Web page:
Jelly Crystal Biscuits were not what I expected to discover! The recipe was from a woman whose first name was Berris, which seemed like a very CWA name to me, a mixture of Beryl and Phyllis. I looked at the names of the woman who’d provided the recipes: Joyce, Phyllis, Wilma, Bev, Noela…some women were very prolific, Joyce especially.
It was a peaceful day in the library, a few people looking at books, a white-gloved librarian quietly putting books away in the children’s section, and a few people on the computers. I browsed around the non fiction section and got stuck on the unlikely choice of The Book of Awesome.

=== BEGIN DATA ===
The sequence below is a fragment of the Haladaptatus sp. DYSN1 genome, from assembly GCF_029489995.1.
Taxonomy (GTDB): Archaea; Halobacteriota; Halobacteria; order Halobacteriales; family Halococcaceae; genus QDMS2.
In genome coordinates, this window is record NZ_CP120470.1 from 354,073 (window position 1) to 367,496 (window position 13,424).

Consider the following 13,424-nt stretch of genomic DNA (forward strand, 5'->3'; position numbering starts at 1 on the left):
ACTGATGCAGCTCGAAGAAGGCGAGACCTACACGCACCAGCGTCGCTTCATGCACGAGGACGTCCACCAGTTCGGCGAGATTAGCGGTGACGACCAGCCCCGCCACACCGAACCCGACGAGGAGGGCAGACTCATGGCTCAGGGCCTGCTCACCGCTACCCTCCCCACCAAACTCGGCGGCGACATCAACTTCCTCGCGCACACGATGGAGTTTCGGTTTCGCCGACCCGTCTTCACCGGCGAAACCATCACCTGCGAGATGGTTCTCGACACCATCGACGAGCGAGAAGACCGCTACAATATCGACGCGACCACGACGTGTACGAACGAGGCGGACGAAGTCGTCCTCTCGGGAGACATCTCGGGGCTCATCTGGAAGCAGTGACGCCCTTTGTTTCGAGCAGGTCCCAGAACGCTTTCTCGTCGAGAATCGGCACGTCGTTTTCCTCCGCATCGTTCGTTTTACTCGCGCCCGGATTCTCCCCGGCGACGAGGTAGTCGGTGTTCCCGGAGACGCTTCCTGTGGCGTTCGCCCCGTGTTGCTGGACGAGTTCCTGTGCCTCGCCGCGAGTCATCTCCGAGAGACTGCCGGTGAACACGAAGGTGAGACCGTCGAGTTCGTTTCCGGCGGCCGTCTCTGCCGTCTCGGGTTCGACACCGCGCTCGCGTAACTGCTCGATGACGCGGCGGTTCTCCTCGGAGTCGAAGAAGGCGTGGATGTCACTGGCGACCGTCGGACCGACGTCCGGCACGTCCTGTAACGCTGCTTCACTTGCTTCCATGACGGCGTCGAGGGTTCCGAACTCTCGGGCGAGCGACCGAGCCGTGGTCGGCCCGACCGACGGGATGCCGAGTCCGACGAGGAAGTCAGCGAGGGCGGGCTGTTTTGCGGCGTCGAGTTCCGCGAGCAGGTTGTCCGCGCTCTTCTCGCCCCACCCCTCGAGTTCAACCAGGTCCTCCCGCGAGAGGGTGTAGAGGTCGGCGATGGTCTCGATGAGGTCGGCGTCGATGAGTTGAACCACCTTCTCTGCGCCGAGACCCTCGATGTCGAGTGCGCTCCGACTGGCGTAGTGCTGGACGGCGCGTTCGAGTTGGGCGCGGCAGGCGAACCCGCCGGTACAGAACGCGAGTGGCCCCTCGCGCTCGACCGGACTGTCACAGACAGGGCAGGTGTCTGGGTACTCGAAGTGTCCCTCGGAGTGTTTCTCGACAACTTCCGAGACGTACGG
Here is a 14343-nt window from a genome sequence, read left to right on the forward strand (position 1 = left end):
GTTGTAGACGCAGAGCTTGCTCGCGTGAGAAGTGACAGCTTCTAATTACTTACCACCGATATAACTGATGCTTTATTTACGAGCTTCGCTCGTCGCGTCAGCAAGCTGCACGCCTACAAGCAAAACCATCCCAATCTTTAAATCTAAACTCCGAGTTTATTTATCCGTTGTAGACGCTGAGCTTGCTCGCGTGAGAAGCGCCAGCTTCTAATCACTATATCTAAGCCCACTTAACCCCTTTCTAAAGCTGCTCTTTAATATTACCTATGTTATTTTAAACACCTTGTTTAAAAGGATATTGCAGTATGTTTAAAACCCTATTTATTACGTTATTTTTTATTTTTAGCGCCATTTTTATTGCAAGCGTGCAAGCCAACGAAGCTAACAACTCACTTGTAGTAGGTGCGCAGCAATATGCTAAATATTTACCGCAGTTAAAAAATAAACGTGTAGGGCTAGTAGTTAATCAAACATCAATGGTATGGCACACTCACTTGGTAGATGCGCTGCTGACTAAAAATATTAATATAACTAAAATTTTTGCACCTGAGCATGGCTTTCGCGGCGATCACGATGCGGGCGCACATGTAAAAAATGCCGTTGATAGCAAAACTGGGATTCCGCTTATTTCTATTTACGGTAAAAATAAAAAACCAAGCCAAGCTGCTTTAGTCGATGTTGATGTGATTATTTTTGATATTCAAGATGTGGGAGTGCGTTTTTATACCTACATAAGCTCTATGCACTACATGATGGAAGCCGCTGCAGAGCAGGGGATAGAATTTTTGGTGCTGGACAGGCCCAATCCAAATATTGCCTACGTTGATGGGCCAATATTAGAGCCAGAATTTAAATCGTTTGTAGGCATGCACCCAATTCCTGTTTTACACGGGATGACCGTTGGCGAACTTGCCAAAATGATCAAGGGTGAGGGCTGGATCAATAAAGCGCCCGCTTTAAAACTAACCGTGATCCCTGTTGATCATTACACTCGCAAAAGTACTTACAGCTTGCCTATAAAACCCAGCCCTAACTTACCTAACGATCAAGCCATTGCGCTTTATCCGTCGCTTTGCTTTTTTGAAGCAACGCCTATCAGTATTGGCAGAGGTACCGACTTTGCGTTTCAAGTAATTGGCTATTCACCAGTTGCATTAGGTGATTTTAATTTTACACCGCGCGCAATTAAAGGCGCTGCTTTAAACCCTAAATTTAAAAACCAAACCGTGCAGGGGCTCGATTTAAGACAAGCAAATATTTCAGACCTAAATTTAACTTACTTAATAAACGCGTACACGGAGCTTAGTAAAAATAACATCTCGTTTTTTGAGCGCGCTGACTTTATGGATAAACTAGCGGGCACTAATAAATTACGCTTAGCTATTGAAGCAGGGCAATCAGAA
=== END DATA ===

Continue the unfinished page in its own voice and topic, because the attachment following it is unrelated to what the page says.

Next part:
As I am known to be rather a pessimist at times, my interest in this book might seem unlikely. But I was genuinely curious about what things in life might be termed “awesome”. It’s not a word I use a lot, although I, like many others, overuse its cousin, “amazing”. What experiences are awesome, according to Neil Pasricha? Well, things like: hanging your hand out the car window, sitting next to someone good looking on a plane, when you manage to squeeze out just enough toothpaste for one last brush, and getting into a bed with clean sheets after shaving your legs. All entries end with the word AWESOME in capital letters, a pattern which is upheld on the blog of 1000 Awesome Things. Some of the things on there are silly, but I did laugh at the Man Couch entry. The Book of Awesome was shelved in among the study guides, perhaps as a message of hope to those needing to consult the York notes on To Kill a Mockingbird.